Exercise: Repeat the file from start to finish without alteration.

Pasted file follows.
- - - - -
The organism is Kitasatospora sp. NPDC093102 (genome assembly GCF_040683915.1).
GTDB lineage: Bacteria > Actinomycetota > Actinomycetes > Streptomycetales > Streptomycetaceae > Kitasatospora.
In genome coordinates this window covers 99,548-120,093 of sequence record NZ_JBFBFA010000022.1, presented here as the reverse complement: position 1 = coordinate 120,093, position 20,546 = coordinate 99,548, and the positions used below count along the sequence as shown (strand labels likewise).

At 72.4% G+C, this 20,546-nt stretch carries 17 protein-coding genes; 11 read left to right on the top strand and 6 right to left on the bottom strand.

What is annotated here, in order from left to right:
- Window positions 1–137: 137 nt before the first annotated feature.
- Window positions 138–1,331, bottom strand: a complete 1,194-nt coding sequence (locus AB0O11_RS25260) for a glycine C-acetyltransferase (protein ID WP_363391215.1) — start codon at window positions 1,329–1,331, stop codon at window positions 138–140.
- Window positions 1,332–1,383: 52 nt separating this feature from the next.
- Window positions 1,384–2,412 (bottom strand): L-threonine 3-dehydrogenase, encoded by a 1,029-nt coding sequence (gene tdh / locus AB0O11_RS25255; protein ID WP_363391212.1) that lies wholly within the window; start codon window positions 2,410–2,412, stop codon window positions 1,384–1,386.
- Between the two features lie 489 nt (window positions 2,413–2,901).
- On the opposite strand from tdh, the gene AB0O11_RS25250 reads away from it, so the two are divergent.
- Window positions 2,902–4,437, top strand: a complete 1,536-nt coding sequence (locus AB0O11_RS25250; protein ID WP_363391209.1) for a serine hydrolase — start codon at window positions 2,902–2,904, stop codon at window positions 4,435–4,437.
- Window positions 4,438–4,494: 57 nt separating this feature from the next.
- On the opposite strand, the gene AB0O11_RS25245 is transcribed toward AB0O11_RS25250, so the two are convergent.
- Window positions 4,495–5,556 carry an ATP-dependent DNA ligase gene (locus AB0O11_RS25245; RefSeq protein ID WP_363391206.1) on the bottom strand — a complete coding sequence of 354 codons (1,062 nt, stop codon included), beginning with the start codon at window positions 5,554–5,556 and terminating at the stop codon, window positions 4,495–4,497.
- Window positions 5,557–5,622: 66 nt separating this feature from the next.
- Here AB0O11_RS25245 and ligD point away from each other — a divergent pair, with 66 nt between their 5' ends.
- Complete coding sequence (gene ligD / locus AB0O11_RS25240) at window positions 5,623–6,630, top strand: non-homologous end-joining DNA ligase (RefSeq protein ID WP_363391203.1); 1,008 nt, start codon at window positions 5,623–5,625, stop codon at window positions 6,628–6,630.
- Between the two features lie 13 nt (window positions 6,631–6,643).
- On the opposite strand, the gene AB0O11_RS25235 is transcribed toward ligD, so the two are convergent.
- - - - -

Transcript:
The organism is Kitasatospora sp. NPDC093102 (genome assembly GCF_040683915.1).
GTDB lineage: Bacteria > Actinomycetota > Actinomycetes > Streptomycetales > Streptomycetaceae > Kitasatospora.
In genome coordinates this window covers 99,548-120,093 of sequence record NZ_JBFBFA010000022.1, presented here as the reverse complement: position 1 = coordinate 120,093, position 20,546 = coordinate 99,548, and the positions used below count along the sequence as shown (strand labels likewise).

At 72.4% G+C, this 20,546-nt stretch carries 17 protein-coding genes; 11 read left to right on the top strand and 6 right to left on the bottom strand.

What is annotated here, in order from left to right:
- Window positions 1–137: 137 nt before the first annotated feature.
- Window positions 138–1,331, bottom strand: a complete 1,194-nt coding sequence (locus AB0O11_RS25260) for a glycine C-acetyltransferase (protein ID WP_363391215.1) — start codon at window positions 1,329–1,331, stop codon at window positions 138–140.
- Window positions 1,332–1,383: 52 nt separating this feature from the next.
- Window positions 1,384–2,412 (bottom strand): L-threonine 3-dehydrogenase, encoded by a 1,029-nt coding sequence (gene tdh / locus AB0O11_RS25255; protein ID WP_363391212.1) that lies wholly within the window; start codon window positions 2,410–2,412, stop codon window positions 1,384–1,386.
- Between the two features lie 489 nt (window positions 2,413–2,901).
- On the opposite strand from tdh, the gene AB0O11_RS25250 reads away from it, so the two are divergent.
- Window positions 2,902–4,437, top strand: a complete 1,536-nt coding sequence (locus AB0O11_RS25250; protein ID WP_363391209.1) for a serine hydrolase — start codon at window positions 2,902–2,904, stop codon at window positions 4,435–4,437.
- Window positions 4,438–4,494: 57 nt separating this feature from the next.
- On the opposite strand, the gene AB0O11_RS25245 is transcribed toward AB0O11_RS25250, so the two are convergent.
- Window positions 4,495–5,556 carry an ATP-dependent DNA ligase gene (locus AB0O11_RS25245; RefSeq protein ID WP_363391206.1) on the bottom strand — a complete coding sequence of 354 codons (1,062 nt, stop codon included), beginning with the start codon at window positions 5,554–5,556 and terminating at the stop codon, window positions 4,495–4,497.
- Window positions 5,557–5,622: 66 nt separating this feature from the next.
- Here AB0O11_RS25245 and ligD point away from each other — a divergent pair, with 66 nt between their 5' ends.
- Complete coding sequence (gene ligD / locus AB0O11_RS25240) at window positions 5,623–6,630, top strand: non-homologous end-joining DNA ligase (RefSeq protein ID WP_363391203.1); 1,008 nt, start codon at window positions 5,623–5,625, stop codon at window positions 6,628–6,630.
- Between the two features lie 13 nt (window positions 6,631–6,643).
- On the opposite strand, the gene AB0O11_RS25235 is transcribed toward ligD, so the two are convergent.